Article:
The FBI hacking of Tor blurs lines between Academia, Contractor, Law Enforcement and Military.

On February 24, Vice's Motherboard tech blog announced that it had discovered the FBI hacking the Tor online privacy network with a generous amount of assistance from Carnegie Mellon University (CMU). Motherboard's research into this attack and the resultant court cases spans six thorough articles on this topic going back to November 2015. Despite their respectable efforts, there are stones yet unturned, as the case is a metaphorical rock garden of discovery. A few more stones will be flipped below and turned into dots that connect.

The case concerns prosecutions arising from the FBI's investigation into and infiltration of the Silk Road 2.0 website. The site was could only be accessed through the TOR anonymous browser and was an online black market hub. TOR is open software and was produced to give users anonymity and bypass government censorship.

The FBI made a handful of arrests and there were resultant prosecutions. During the pre-trial motions, it became clear that the FBI had compromised the identity of at least 80 Tor users, most whom had committed no crime. Rather than obtaining a warrant through the FISA courts, the FBI simply used “security research” by CMU. The FBI was tight lipped and when CMU was further investigated the it produced a subpoena from the FBI.

This attack from CMU was not the first time the TOR network had been compromised at the behest of the FBI. In August 2013, Wired Magazine's Threat Level blog reported that Science Applications International Corporation (SAIC) had previously inserted malware into TOR accessible sites and was collecting user data on it's server in Herdon VA. SAIC is a key defense contractor. Research shows that SAIC had no specific unclassified contract to produce the software.

This is mirrored by CMU having no specific contract to produce software or research for the FBI. The division of CMU that provided the “research” to the FBI is called the Software Engineering Institute (SEI).

SEI was initially funded in 2005 by a 411 million dollar contract from the federal government. According to Motherboard this was Defense Department contract number FA8721-05-C-0003. The contract was renewed in July 2015 for an additional 1.73 billion dollars. Motherboard's reporting was correct but imprecise. The contracting agency is actually the Air Force Material Command through it's sub-agency the Electronic Systems Center Plans and Programs Directorate.

In 2012 the Air Force subsumed this command into the Air Force Life Cycle Management Center, which still answers to the Air Force Material Command and has the same assets. This is the part of the Air Force that handles equipment for Command Control Communications Computers Intelligence and Reconnaissance, or C4IR, and works with the FAA and NASA as well as foreign partners in NATO. It has no direct working relationship with the FBI on paper.

The contract is for the actual establishment, from the ground up, of SEI as a defense associated research organization. Through the contract, other resident partners, corporations are brought in, on a small scale, to conduct research and better their own products. Apple and Google have both participated and are tenants in the center. A less famous and less trumpeted tenant is SAIC.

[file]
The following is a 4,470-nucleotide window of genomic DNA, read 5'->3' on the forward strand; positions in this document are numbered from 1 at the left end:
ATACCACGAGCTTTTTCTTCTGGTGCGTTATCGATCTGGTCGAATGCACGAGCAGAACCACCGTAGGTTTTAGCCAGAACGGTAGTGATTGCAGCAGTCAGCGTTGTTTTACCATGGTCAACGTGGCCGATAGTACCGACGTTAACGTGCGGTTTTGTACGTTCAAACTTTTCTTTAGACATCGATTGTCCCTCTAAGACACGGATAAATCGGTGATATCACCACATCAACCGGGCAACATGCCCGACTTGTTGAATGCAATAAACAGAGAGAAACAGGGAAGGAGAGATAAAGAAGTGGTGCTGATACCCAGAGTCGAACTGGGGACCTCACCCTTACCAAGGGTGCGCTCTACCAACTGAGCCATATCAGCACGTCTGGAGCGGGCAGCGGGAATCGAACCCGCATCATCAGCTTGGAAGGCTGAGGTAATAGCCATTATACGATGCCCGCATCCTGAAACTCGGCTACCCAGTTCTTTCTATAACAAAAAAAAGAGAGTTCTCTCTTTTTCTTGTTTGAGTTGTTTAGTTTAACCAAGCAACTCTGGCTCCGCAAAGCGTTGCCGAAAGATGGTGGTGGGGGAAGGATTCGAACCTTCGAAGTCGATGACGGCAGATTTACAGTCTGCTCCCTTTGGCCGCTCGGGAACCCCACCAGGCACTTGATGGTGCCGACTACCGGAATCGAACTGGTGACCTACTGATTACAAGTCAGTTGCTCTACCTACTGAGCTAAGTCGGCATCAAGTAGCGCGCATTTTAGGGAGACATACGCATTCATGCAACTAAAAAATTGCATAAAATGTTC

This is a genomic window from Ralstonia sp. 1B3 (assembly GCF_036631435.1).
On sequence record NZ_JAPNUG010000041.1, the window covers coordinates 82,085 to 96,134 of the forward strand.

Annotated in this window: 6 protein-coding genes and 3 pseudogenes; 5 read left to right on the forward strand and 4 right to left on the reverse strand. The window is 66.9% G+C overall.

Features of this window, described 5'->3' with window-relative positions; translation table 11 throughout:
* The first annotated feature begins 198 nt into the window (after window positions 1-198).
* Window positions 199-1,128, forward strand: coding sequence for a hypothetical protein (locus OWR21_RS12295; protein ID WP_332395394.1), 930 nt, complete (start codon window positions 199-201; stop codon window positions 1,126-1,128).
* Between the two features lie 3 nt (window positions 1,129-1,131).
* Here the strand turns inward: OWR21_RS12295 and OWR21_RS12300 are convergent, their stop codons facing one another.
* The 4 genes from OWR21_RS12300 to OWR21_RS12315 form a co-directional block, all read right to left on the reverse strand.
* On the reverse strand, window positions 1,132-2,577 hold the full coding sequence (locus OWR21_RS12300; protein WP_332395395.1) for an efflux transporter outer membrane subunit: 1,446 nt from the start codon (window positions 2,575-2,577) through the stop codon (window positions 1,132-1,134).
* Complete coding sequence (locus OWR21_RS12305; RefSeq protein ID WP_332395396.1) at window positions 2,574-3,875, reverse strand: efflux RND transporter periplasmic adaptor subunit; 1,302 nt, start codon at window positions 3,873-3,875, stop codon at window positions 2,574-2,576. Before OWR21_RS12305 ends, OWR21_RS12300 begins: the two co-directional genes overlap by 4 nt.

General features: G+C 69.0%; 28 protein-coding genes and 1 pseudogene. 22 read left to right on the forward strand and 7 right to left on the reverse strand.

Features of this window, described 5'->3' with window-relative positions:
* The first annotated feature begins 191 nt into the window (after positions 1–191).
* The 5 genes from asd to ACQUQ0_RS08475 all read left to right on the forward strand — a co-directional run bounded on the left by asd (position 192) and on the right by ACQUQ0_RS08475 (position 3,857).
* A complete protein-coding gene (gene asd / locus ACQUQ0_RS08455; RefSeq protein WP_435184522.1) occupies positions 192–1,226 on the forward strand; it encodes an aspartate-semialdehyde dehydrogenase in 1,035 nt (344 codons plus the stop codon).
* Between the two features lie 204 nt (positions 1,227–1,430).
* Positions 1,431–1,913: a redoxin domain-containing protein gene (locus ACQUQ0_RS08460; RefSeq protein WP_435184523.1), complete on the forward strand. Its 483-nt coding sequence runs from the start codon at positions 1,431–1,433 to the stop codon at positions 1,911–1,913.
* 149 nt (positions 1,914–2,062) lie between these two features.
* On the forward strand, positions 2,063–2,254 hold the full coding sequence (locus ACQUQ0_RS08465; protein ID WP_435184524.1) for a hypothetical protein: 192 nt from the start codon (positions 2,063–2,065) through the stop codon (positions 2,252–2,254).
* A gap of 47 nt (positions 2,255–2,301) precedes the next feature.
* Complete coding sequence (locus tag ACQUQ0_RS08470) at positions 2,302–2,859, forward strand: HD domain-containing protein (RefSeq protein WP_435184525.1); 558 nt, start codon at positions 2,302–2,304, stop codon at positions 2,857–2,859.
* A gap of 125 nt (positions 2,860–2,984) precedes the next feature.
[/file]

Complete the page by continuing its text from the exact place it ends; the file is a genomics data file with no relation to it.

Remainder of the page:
Although SAIC's recorded participation in contract FA8721-05-C-0003 does not include any software as a deliverable, it does engage in joint software projects with SEI. These include a “smart grid” electric utility management and security system and prototype unmanned semi-autonomous land vehicles for the Army. SAIC's relationship with CMU predates the contract and goes back at least to 2003.

It appears that SAIC deployed TOR de-anonomyzing software for the FBI secretly sometime prior to 2013. The FBI was rumored to have so capability in this area as far back as 2007. The TOR project, which maintains the free and open software always patches know security flaws within days of their discovery. They claimed to have patched this hole within 48 hours.

The exploit of this security hole may have existed as far back as 2013. SEI researchers were slated to give a presentation at the July 2014 Black Hat conference. They deleted their synopsis and withdrew the presentation through CMU's lawyers. A paper on the topic was to be presented at the 2014 ACM Conference on Computer and Communications Security. It was accepted and then withdrawn.

The research, which is funded through and unclassified contract with a non-profit, should be in the public domain. Officials at the Tor project claim that the FBI paid SEI 1 million dollars to hack the Tor network. The FBI denies this claim. CMU-SEI's comments on the issue seem to have the same availability as their research.

The path of money leads from the Air Force, through a non-profit associated with a major private university, to a defense contractor and then to the FBI. Thus so-called private academic research is being used by the military to create military grade information warfare tool which are then deployed in secret by domestic law enforcement without a warrant, violating the privacy of dozens if not hundreds of people in no way involved with illegality other than having a desire for privacy that the FBI does not support.

Date Originally Published: 
Wednesday, March 9, 2016
Gerry Bello